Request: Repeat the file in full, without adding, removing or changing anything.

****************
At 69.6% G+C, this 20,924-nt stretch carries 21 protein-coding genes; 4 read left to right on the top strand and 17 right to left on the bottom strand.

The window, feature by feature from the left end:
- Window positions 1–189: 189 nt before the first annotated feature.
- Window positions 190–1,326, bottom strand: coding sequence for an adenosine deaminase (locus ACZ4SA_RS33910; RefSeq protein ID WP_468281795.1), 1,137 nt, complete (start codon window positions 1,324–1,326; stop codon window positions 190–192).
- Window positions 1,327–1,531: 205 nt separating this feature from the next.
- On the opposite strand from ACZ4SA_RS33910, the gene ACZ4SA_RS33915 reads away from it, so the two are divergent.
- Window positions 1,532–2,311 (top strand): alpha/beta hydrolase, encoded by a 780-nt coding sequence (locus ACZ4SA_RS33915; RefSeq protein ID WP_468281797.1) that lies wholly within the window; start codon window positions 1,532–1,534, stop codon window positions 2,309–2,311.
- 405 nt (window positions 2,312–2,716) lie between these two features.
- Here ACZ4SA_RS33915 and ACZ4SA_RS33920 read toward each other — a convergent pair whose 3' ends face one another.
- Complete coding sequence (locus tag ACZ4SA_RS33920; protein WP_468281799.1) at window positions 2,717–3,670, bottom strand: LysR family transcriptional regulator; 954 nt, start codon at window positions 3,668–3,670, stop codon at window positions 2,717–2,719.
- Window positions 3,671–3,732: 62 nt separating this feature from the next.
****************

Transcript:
At 69.6% G+C, this 20,924-nt stretch carries 21 protein-coding genes; 4 read left to right on the top strand and 17 right to left on the bottom strand.

The window, feature by feature from the left end:
- Window positions 1–189: 189 nt before the first annotated feature.
- Window positions 190–1,326, bottom strand: coding sequence for an adenosine deaminase (locus ACZ4SA_RS33910; RefSeq protein ID WP_468281795.1), 1,137 nt, complete (start codon window positions 1,324–1,326; stop codon window positions 190–192).
- Window positions 1,327–1,531: 205 nt separating this feature from the next.
- On the opposite strand from ACZ4SA_RS33910, the gene ACZ4SA_RS33915 reads away from it, so the two are divergent.
- Window positions 1,532–2,311 (top strand): alpha/beta hydrolase, encoded by a 780-nt coding sequence (locus ACZ4SA_RS33915; RefSeq protein ID WP_468281797.1) that lies wholly within the window; start codon window positions 1,532–1,534, stop codon window positions 2,309–2,311.
- 405 nt (window positions 2,312–2,716) lie between these two features.
- Here ACZ4SA_RS33915 and ACZ4SA_RS33920 read toward each other — a convergent pair whose 3' ends face one another.
- Complete coding sequence (locus tag ACZ4SA_RS33920; protein WP_468281799.1) at window positions 2,717–3,670, bottom strand: LysR family transcriptional regulator; 954 nt, start codon at window positions 3,668–3,670, stop codon at window positions 2,717–2,719.
- Window positions 3,671–3,732: 62 nt separating this feature from the next.